This was one of those stellar weekends. I hear that the weather was superb; I was stuck indoors at WEBS here in Northampton all day both days and didn't mind one bit. I was participating in a workshop with Johanna Erickson (author of Rag Weaving Gimmicks and Tricks) on the subject of Wearable Rags. We spent the whole weekend weaving up samples using several techniques and multiple materials. Rather than yarn for weft we used strips of materials.
This appeals to me as I have stockpiled old items of clothing for several years with the intent of doing some ragweaving. I also think that much of what I learned will apply to weaving with wool roving.
Here's a closer look at my samples:
This one included a quilted floral fabric like one would use to make a bedspread, then some pink knit fabric woven three different ways, then some shiny purple synthetic material interspersed with a weft here and there of multicolor; a large knitting needle was used to create the clusters of loops with the purple fabric.
The sample below was woven with a rather dense chenille warp. I experimented with wefts of batik-like cloth, seam binding, ribbons, rick-rack (the yellow stuff), and some brightly-striped fabric that had been pre-cut and supplied on a spool. I would have chosen a less-dense warp to allow more of the weft to show.
This piece involved weaving with strips of knit fabric such as tee shirts. It was particularly fun to weave with the blue and white-striped material, fiddling with each weft to create a checkerboard effect.
This was probably the most fun: picture weaving. A fabric with a design such as flowers is chosen, cut into strips, and the strips woven in order so that there is a squashed-down version of the images on the original fabric. The larger and simpler the images, the more the more similar the woven results will be. Here you can see I experimented with several different patterns.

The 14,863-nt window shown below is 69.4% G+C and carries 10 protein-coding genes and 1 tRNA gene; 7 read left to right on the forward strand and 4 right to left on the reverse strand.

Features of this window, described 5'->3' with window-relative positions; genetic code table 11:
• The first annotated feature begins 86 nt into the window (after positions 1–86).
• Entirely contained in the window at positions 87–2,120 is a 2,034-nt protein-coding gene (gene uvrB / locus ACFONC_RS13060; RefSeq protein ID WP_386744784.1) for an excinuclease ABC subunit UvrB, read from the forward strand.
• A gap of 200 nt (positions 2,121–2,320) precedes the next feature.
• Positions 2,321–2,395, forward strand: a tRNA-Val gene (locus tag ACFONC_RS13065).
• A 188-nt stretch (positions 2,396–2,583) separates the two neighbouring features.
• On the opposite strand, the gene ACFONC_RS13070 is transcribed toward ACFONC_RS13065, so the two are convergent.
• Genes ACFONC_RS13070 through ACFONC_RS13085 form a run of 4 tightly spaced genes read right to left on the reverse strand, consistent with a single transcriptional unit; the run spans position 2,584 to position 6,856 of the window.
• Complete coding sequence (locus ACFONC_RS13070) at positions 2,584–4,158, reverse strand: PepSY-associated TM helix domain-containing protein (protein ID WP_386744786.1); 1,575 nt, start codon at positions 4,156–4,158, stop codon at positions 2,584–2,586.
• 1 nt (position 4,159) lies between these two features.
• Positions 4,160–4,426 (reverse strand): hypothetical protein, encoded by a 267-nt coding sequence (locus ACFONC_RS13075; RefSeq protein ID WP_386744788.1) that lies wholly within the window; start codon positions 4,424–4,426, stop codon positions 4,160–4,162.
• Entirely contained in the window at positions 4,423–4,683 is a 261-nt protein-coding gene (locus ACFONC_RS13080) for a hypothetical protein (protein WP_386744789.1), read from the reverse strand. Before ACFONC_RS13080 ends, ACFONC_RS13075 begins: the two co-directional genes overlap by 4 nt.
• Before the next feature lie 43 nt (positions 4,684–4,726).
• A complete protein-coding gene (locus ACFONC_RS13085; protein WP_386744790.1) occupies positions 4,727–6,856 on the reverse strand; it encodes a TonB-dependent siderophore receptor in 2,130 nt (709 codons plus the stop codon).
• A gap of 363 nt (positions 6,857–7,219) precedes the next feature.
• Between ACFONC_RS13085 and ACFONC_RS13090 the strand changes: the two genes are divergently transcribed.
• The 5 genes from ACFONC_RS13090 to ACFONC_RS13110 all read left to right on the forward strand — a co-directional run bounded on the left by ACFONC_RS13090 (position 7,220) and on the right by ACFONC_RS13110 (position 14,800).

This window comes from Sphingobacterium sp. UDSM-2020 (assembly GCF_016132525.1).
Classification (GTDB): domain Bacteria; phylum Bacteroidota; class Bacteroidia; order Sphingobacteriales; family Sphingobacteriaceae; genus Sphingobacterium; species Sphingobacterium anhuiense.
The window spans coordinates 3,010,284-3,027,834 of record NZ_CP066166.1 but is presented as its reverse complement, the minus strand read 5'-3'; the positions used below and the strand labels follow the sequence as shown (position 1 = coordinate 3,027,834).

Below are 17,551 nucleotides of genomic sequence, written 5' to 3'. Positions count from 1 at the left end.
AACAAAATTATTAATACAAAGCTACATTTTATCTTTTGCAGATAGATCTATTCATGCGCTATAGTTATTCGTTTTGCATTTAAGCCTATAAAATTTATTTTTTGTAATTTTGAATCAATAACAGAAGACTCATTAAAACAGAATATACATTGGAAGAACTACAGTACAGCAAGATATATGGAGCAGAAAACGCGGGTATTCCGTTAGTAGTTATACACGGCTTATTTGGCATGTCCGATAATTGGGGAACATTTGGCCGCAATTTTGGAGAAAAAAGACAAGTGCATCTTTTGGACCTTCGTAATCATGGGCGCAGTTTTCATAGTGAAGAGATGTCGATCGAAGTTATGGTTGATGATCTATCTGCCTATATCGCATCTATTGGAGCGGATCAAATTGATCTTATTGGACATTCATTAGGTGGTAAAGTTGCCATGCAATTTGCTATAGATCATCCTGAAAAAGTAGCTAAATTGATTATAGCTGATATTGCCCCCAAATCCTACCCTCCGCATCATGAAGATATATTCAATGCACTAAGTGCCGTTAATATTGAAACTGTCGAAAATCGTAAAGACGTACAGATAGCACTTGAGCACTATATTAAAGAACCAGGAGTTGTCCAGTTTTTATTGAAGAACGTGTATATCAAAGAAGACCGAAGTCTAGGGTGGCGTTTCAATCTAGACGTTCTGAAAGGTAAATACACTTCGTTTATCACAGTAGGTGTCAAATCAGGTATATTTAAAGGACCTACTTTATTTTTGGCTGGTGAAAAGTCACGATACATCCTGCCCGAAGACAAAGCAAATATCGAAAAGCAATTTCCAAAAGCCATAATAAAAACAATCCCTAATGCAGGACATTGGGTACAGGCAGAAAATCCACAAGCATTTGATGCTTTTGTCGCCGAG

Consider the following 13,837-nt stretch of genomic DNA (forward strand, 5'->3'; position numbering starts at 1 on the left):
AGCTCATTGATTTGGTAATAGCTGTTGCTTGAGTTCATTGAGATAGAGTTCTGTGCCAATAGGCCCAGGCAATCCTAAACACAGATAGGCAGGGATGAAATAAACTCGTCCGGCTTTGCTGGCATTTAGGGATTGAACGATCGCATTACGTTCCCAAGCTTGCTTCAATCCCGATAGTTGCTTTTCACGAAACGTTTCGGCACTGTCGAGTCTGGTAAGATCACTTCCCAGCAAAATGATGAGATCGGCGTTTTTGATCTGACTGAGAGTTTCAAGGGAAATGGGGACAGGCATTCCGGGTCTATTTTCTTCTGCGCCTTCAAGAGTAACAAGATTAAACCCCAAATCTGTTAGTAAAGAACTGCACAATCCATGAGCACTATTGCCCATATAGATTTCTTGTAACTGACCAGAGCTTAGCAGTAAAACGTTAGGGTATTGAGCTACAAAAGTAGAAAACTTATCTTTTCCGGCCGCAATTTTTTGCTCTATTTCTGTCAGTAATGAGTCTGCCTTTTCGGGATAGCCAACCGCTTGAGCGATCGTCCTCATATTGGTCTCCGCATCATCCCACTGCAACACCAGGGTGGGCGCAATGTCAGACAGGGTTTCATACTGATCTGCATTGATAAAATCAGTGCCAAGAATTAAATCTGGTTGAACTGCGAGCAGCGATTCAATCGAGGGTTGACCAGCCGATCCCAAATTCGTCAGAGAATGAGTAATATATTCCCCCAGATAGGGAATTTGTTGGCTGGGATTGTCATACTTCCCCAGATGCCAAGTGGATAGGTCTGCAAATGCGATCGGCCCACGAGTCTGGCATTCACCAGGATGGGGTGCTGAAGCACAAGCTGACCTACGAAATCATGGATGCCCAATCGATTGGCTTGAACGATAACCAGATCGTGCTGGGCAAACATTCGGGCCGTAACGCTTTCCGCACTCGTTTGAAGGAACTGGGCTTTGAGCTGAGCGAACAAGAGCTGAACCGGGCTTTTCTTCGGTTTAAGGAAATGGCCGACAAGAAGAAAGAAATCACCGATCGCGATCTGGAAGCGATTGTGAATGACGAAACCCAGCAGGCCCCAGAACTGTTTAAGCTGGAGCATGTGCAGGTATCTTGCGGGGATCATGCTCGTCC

I love attending workshops that involve creating samples rather than a finished item. Good food, good people, good weaving.
Thank you Michelle Ward, Sharon Bogon, and Tammy for your recent comments.
FIBER FOR SALE
These were two very successful and rewarding dye jobs in which I tried a new technique. In each bag there are several continuous strands of roving, each dyed a hue that is harmonious with the others. Because the colors are in separate strands the spinner can control exactly how the colors are worked up; either blended all together, spun intermittently, or even spun into separate colored skeins. The batch above includes strands ranging from a pale, polite yellow through several shades of green to aqua.
My friend Mary Alice bought a bag at the recent meeting of the Nutmeg Spinners Guild. When I saw her a few days later she told me how delighted she was when she looked closer at home and discovered that she would have so many spinning possibilities. So I've decided to call this dyeing technique my Mary Alice roving. It was nice to get good feedback from someone who appreciated my efforts to put more control into the spinner's hands.
Since Mary Alice asked me to set aside another bag of this, I only have one bag available now; it's 6.6 ounces of Finn Cross for $23.10.
More Mary Alice roving here, with shades of shrimp from pale to medium as well as a touch of pale mauve. I have four bags of this, each approximately one half pound; if you're interested I'll get you the specifics. Priced as above, at $3.50 per ounce.
I'm getting ready for my next selling event which will be the Fleece Market at the WEBS Tent Sale on Saturday, 16 May at WEBS here in Northampton MA. Although the main sale is a two-day event, the Fleece Market will be limited to Saturday. I have a new (to me) EZ-UP shelter which will hopefully function better than my shelter last year which blew down. My border collie Bud will be with me that day to welcome visitors.